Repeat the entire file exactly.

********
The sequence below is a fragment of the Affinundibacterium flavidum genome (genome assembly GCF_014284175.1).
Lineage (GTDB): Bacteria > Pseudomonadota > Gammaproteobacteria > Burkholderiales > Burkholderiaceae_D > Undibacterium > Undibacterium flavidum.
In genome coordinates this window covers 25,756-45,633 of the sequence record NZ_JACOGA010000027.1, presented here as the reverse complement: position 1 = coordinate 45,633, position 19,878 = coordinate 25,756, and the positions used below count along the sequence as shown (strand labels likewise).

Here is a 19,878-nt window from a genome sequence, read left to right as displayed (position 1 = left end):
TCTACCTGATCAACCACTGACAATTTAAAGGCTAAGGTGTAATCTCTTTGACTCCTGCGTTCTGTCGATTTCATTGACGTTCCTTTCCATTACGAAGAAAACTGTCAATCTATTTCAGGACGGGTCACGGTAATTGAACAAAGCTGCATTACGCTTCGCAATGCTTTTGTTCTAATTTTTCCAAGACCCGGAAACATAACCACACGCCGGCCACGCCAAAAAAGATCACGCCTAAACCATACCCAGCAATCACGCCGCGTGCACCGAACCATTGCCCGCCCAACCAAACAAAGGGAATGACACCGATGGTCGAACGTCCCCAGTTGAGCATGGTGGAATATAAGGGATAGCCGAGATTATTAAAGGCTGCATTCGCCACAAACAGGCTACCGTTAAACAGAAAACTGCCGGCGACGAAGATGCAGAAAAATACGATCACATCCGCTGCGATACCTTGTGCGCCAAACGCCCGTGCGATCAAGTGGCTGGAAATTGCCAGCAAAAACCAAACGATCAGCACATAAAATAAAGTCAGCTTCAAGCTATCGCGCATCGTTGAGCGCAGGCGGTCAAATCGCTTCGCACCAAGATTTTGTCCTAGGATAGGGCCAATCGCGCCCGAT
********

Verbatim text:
The sequence below is a fragment of the Affinundibacterium flavidum genome (genome assembly GCF_014284175.1).
Lineage (GTDB): Bacteria > Pseudomonadota > Gammaproteobacteria > Burkholderiales > Burkholderiaceae_D > Undibacterium > Undibacterium flavidum.
In genome coordinates this window covers 25,756-45,633 of the sequence record NZ_JACOGA010000027.1, presented here as the reverse complement: position 1 = coordinate 45,633, position 19,878 = coordinate 25,756, and the positions used below count along the sequence as shown (strand labels likewise).

Here is a 19,878-nt window from a genome sequence, read left to right as displayed (position 1 = left end):
TCTACCTGATCAACCACTGACAATTTAAAGGCTAAGGTGTAATCTCTTTGACTCCTGCGTTCTGTCGATTTCATTGACGTTCCTTTCCATTACGAAGAAAACTGTCAATCTATTTCAGGACGGGTCACGGTAATTGAACAAAGCTGCATTACGCTTCGCAATGCTTTTGTTCTAATTTTTCCAAGACCCGGAAACATAACCACACGCCGGCCACGCCAAAAAAGATCACGCCTAAACCATACCCAGCAATCACGCCGCGTGCACCGAACCATTGCCCGCCCAACCAAACAAAGGGAATGACACCGATGGTCGAACGTCCCCAGTTGAGCATGGTGGAATATAAGGGATAGCCGAGATTATTAAAGGCTGCATTCGCCACAAACAGGCTACCGTTAAACAGAAAACTGCCGGCGACGAAGATGCAGAAAAATACGATCACATCCGCTGCGATACCTTGTGCGCCAAACGCCCGTGCGATCAAGTGGCTGGAAATTGCCAGCAAAAACCAAACGATCAGCACATAAAATAAAGTCAGCTTCAAGCTATCGCGCATCGTTGAGCGCAGGCGGTCAAATCGCTTCGCACCAAGATTTTGTCCTAGGATAGGGCCAATCGCGCCCGAT